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|Also Known As:||Died:|
|Born:||October 10, 1966||Cause of Death:|
|Birth Place:||Chengdu, Sichuan, CN||Profession:||Cast ... actor|
Actress Bai Ling was a true original. Whether on the red carpet in one of her ubiquitous bizarre outfits or during interviews where she often declared herself one of Hollywood's best actresses, Ling always managed to stir up controversy. A well-known actress in China, she became an international star with a breakout role in the controversial drama "Red Corner" (1997), playing a pragmatic Chinese lawyer who must defend Richard Gere. She went on to appear in big-budget productions like Oliver Stone's historical piece "Nixon" (1995) and "Anna and the King" (1999) starring Jodie Foster. But the actress struggled to find good roles in the 2000s, and was relegated to small film and TV parts that called for a feisty yet enigmatic Asian woman. With only a shadow of an acting career left, the free-spirited Ling decided to make headlines on her terms by way of flaunting her figure in ridiculously gaudy and risqué outfits, and by becoming a mainstay on the Hollywood party scene. She was the definition of train wreck in sequins and fur when she competed on VH1's reality competition "But Can They Sing?" (2005) and made headlines again three years later when she was caught shoplifting and charged with petty theft. In spite of her zany antics, she continued to score roles in a variety of still less-than-stellar projects, including the high-octane "Crank: High Voltage" (2009), and managed to extend her 15 minutes of fame into a long, albeit unpredictable show business career.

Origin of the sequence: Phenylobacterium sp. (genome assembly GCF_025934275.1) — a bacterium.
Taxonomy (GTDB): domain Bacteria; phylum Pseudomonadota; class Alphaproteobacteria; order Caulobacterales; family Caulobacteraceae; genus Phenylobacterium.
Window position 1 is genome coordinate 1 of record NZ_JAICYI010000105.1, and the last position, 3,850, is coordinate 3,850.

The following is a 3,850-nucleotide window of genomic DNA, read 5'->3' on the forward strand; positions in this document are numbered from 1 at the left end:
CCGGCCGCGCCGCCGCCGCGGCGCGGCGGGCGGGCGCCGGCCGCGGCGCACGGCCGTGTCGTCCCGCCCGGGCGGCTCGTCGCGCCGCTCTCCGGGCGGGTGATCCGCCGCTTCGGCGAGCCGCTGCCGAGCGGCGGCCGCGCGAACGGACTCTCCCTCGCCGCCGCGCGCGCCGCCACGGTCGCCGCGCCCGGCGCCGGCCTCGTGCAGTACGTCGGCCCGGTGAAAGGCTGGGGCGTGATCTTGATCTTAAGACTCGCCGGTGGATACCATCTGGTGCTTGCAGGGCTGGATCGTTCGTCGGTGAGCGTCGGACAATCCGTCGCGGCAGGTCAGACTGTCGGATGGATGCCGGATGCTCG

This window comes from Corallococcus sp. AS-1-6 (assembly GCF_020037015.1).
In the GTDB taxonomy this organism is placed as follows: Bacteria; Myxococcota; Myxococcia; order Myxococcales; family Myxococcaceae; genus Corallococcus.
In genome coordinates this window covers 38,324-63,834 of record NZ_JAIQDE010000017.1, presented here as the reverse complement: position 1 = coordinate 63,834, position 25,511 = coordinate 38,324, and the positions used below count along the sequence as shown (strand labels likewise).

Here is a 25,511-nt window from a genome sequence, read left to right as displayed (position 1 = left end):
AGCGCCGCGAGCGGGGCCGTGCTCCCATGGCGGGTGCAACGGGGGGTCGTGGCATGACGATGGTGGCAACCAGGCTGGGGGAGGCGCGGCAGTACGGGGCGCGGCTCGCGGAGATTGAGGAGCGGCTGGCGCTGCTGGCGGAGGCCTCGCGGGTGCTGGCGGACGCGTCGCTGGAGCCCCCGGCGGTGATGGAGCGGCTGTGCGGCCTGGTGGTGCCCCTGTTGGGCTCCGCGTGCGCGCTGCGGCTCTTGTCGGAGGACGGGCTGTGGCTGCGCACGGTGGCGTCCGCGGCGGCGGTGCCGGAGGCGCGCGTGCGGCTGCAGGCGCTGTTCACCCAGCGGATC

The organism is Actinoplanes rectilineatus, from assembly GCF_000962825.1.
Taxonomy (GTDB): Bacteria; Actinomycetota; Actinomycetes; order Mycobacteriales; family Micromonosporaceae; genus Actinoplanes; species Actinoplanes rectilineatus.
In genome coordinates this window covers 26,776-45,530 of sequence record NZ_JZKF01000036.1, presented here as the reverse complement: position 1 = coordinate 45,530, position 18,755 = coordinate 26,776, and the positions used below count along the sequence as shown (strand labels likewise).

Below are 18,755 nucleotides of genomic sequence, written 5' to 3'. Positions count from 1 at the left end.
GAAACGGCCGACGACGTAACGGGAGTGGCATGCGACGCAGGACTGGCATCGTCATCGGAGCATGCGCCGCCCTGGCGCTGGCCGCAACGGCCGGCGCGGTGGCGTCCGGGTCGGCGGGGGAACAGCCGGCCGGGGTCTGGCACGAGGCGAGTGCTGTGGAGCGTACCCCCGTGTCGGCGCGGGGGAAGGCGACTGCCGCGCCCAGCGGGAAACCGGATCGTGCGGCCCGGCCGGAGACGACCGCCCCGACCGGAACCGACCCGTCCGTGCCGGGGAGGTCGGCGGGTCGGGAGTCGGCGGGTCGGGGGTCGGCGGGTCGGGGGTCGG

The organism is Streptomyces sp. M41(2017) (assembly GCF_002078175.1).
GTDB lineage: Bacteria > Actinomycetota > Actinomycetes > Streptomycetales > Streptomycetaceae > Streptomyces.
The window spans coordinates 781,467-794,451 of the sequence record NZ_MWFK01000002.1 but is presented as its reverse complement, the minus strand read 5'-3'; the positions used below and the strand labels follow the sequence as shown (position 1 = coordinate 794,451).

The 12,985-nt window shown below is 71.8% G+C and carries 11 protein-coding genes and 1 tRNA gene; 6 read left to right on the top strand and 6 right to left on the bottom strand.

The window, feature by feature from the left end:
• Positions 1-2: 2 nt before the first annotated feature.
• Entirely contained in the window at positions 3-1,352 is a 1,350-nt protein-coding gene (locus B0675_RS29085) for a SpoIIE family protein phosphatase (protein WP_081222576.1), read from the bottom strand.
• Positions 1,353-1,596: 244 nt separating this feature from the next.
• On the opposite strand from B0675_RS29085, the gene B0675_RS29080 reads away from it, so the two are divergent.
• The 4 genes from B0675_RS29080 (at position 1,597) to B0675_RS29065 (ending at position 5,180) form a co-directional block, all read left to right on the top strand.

Ling Bai was born on Oct. 10, 1966 in Chengdu, China, where she was raised by her grandmother after her parents fled the country during the Chinese Cultural Revolution. In grade school, she sang in the choir and at age 14, enlisted in the Chinese People's Liberation Army where she was a member of a troop that performed for soldiers stationed in Tibet. After her service, Ling took part in pro-Democracy protests at Tiananmen Square in 1989 - a move that resulted in her being alienated by her own government. Around the same time, Ling was starting to make a name for herself as an actress. She gained notoriety for her role in the contemporary Chinese drama "Hu Guang" ("Arc Light") (1988), playing a mentally ill woman who has an affair with her doctor. In 1991, the ambitious Ling moved to New York City. Despite being unable to speak English, she studied at The Lee Strasberg Institute and took film classes at New York University. She made her American film debut as a seductive villain in "The Crow" (1994) followed by the part of a Chinese interpreter in Oliver Stone's drama "Nixon" (1995).